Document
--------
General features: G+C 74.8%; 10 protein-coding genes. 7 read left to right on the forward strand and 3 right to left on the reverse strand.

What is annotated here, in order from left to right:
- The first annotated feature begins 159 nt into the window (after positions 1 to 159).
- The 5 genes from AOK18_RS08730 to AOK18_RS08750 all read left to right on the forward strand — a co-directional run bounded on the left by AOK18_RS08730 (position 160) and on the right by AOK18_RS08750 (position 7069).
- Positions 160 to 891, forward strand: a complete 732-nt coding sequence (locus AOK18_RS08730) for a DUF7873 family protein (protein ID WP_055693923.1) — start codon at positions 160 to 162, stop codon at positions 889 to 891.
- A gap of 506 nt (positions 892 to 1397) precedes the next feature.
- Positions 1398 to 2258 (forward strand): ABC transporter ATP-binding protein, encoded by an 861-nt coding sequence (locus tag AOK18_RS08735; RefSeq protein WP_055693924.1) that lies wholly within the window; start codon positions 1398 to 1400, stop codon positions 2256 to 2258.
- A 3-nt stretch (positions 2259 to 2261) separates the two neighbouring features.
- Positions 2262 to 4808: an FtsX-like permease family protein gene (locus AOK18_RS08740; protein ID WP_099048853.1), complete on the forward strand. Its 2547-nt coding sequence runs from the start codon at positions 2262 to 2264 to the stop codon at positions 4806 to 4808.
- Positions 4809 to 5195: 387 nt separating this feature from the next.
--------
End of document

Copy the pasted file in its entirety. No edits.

General features: G+C 74.8%; 10 protein-coding genes. 7 read left to right on the forward strand and 3 right to left on the reverse strand.

What is annotated here, in order from left to right:
- The first annotated feature begins 159 nt into the window (after positions 1 to 159).
- The 5 genes from AOK18_RS08730 to AOK18_RS08750 all read left to right on the forward strand — a co-directional run bounded on the left by AOK18_RS08730 (position 160) and on the right by AOK18_RS08750 (position 7069).
- Positions 160 to 891, forward strand: a complete 732-nt coding sequence (locus AOK18_RS08730) for a DUF7873 family protein (protein ID WP_055693923.1) — start codon at positions 160 to 162, stop codon at positions 889 to 891.
- A gap of 506 nt (positions 892 to 1397) precedes the next feature.
- Positions 1398 to 2258 (forward strand): ABC transporter ATP-binding protein, encoded by an 861-nt coding sequence (locus tag AOK18_RS08735; RefSeq protein WP_055693924.1) that lies wholly within the window; start codon positions 1398 to 1400, stop codon positions 2256 to 2258.
- A 3-nt stretch (positions 2259 to 2261) separates the two neighbouring features.
- Positions 2262 to 4808: an FtsX-like permease family protein gene (locus AOK18_RS08740; protein ID WP_099048853.1), complete on the forward strand. Its 2547-nt coding sequence runs from the start codon at positions 2262 to 2264 to the stop codon at positions 4806 to 4808.
- Positions 4809 to 5195: 387 nt separating this feature from the next.